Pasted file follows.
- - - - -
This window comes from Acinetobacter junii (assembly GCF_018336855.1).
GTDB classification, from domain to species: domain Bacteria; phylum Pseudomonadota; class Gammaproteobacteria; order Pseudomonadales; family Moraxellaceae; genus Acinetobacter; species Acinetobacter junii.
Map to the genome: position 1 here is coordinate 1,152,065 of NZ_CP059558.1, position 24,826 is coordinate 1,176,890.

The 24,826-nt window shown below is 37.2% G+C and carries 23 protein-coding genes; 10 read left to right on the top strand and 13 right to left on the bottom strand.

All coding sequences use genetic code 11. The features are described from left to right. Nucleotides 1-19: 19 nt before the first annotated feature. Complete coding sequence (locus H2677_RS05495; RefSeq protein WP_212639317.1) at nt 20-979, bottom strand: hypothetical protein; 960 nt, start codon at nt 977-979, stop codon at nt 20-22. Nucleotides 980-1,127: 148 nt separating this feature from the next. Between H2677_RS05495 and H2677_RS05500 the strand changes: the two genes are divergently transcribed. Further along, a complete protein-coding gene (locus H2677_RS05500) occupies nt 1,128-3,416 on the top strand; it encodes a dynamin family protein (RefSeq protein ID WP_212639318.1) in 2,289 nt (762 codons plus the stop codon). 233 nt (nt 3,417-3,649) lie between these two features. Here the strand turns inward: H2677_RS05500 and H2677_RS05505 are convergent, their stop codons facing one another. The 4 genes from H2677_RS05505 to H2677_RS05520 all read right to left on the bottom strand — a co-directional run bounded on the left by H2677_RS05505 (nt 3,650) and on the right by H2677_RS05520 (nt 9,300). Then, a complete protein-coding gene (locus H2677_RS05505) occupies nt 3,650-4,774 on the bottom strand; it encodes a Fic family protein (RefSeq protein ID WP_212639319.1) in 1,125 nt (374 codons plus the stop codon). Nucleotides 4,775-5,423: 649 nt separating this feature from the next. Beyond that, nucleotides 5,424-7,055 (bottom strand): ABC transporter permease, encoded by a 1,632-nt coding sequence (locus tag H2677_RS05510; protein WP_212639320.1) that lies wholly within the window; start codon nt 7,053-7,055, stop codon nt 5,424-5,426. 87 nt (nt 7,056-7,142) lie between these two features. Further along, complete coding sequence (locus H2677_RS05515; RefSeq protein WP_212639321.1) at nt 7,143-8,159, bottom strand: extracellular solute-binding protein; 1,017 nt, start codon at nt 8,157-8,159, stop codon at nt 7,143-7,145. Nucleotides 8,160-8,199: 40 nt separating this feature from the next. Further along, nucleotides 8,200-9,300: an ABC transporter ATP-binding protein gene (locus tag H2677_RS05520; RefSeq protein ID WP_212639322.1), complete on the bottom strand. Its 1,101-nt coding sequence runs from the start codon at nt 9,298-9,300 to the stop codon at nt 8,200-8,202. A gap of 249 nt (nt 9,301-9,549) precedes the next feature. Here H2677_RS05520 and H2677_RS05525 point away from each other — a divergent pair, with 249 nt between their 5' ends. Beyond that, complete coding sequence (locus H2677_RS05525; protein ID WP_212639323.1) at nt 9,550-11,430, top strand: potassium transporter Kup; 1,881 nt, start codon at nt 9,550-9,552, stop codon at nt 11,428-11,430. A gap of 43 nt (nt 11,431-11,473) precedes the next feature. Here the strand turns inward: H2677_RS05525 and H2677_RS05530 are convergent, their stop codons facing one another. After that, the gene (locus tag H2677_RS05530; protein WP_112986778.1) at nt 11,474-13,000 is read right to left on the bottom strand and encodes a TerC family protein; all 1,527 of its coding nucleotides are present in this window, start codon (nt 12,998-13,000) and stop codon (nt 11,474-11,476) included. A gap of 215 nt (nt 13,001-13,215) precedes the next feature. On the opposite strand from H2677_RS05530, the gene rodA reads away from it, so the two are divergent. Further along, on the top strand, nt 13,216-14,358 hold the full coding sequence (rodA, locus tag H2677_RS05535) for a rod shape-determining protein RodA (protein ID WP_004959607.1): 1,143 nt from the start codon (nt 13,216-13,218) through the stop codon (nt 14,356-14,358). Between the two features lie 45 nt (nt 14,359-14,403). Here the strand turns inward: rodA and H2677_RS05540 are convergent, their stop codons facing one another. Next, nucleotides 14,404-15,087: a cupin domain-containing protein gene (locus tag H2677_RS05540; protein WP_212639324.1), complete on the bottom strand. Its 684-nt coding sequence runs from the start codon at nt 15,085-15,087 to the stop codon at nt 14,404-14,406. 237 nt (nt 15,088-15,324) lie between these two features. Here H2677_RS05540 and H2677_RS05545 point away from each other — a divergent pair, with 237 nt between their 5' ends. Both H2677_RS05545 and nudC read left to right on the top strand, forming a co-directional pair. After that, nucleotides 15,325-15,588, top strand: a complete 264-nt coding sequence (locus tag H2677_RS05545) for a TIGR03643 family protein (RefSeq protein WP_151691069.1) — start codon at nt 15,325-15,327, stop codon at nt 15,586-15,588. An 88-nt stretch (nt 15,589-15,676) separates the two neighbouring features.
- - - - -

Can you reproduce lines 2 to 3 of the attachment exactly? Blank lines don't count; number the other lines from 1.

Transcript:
GTDB classification, from domain to species: domain Bacteria; phylum Pseudomonadota; class Gammaproteobacteria; order Pseudomonadales; family Moraxellaceae; genus Acinetobacter; species Acinetobacter junii.
Map to the genome: position 1 here is coordinate 1,152,065 of NZ_CP059558.1, position 24,826 is coordinate 1,176,890.